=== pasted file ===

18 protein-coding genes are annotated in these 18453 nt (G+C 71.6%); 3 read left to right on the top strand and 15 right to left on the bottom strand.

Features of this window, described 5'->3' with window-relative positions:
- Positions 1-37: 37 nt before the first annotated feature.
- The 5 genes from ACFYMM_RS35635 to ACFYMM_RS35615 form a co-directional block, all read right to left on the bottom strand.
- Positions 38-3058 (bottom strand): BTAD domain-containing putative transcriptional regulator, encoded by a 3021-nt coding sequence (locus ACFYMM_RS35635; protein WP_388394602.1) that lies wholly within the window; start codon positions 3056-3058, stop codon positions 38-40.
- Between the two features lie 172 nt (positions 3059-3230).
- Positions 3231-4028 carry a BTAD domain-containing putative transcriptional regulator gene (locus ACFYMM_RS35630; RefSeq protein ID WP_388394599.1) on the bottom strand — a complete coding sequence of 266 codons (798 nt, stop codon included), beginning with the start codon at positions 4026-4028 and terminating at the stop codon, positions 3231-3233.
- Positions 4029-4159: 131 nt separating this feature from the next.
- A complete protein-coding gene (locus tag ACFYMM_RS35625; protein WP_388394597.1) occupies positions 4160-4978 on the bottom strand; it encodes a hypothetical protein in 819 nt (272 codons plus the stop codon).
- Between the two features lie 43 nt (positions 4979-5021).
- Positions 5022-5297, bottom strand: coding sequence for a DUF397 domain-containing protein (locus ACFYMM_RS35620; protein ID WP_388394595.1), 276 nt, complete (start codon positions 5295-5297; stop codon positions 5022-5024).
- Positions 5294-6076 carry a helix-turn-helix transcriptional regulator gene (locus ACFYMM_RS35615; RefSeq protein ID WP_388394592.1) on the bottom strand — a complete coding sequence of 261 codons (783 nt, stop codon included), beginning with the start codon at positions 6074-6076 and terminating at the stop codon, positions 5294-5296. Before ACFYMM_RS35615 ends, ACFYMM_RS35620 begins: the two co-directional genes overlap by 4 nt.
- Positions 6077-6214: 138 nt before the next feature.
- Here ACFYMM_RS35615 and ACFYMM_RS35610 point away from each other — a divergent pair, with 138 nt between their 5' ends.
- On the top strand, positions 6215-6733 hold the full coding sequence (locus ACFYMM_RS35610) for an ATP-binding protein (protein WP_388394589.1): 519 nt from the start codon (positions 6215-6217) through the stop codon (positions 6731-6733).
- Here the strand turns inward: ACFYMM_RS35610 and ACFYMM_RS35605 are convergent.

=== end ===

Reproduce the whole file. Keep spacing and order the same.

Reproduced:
18 protein-coding genes are annotated in these 18453 nt (G+C 71.6%); 3 read left to right on the top strand and 15 right to left on the bottom strand.

Features of this window, described 5'->3' with window-relative positions:
- Positions 1-37: 37 nt before the first annotated feature.
- The 5 genes from ACFYMM_RS35635 to ACFYMM_RS35615 form a co-directional block, all read right to left on the bottom strand.
- Positions 38-3058 (bottom strand): BTAD domain-containing putative transcriptional regulator, encoded by a 3021-nt coding sequence (locus ACFYMM_RS35635; protein WP_388394602.1) that lies wholly within the window; start codon positions 3056-3058, stop codon positions 38-40.
- Between the two features lie 172 nt (positions 3059-3230).
- Positions 3231-4028 carry a BTAD domain-containing putative transcriptional regulator gene (locus ACFYMM_RS35630; RefSeq protein ID WP_388394599.1) on the bottom strand — a complete coding sequence of 266 codons (798 nt, stop codon included), beginning with the start codon at positions 4026-4028 and terminating at the stop codon, positions 3231-3233.
- Positions 4029-4159: 131 nt separating this feature from the next.
- A complete protein-coding gene (locus tag ACFYMM_RS35625; protein WP_388394597.1) occupies positions 4160-4978 on the bottom strand; it encodes a hypothetical protein in 819 nt (272 codons plus the stop codon).
- Between the two features lie 43 nt (positions 4979-5021).
- Positions 5022-5297, bottom strand: coding sequence for a DUF397 domain-containing protein (locus ACFYMM_RS35620; protein ID WP_388394595.1), 276 nt, complete (start codon positions 5295-5297; stop codon positions 5022-5024).
- Positions 5294-6076 carry a helix-turn-helix transcriptional regulator gene (locus ACFYMM_RS35615; RefSeq protein ID WP_388394592.1) on the bottom strand — a complete coding sequence of 261 codons (783 nt, stop codon included), beginning with the start codon at positions 6074-6076 and terminating at the stop codon, positions 5294-5296. Before ACFYMM_RS35615 ends, ACFYMM_RS35620 begins: the two co-directional genes overlap by 4 nt.
- Positions 6077-6214: 138 nt before the next feature.
- Here ACFYMM_RS35615 and ACFYMM_RS35610 point away from each other — a divergent pair, with 138 nt between their 5' ends.
- On the top strand, positions 6215-6733 hold the full coding sequence (locus ACFYMM_RS35610) for an ATP-binding protein (protein WP_388394589.1): 519 nt from the start codon (positions 6215-6217) through the stop codon (positions 6731-6733).
- Here the strand turns inward: ACFYMM_RS35610 and ACFYMM_RS35605 are convergent.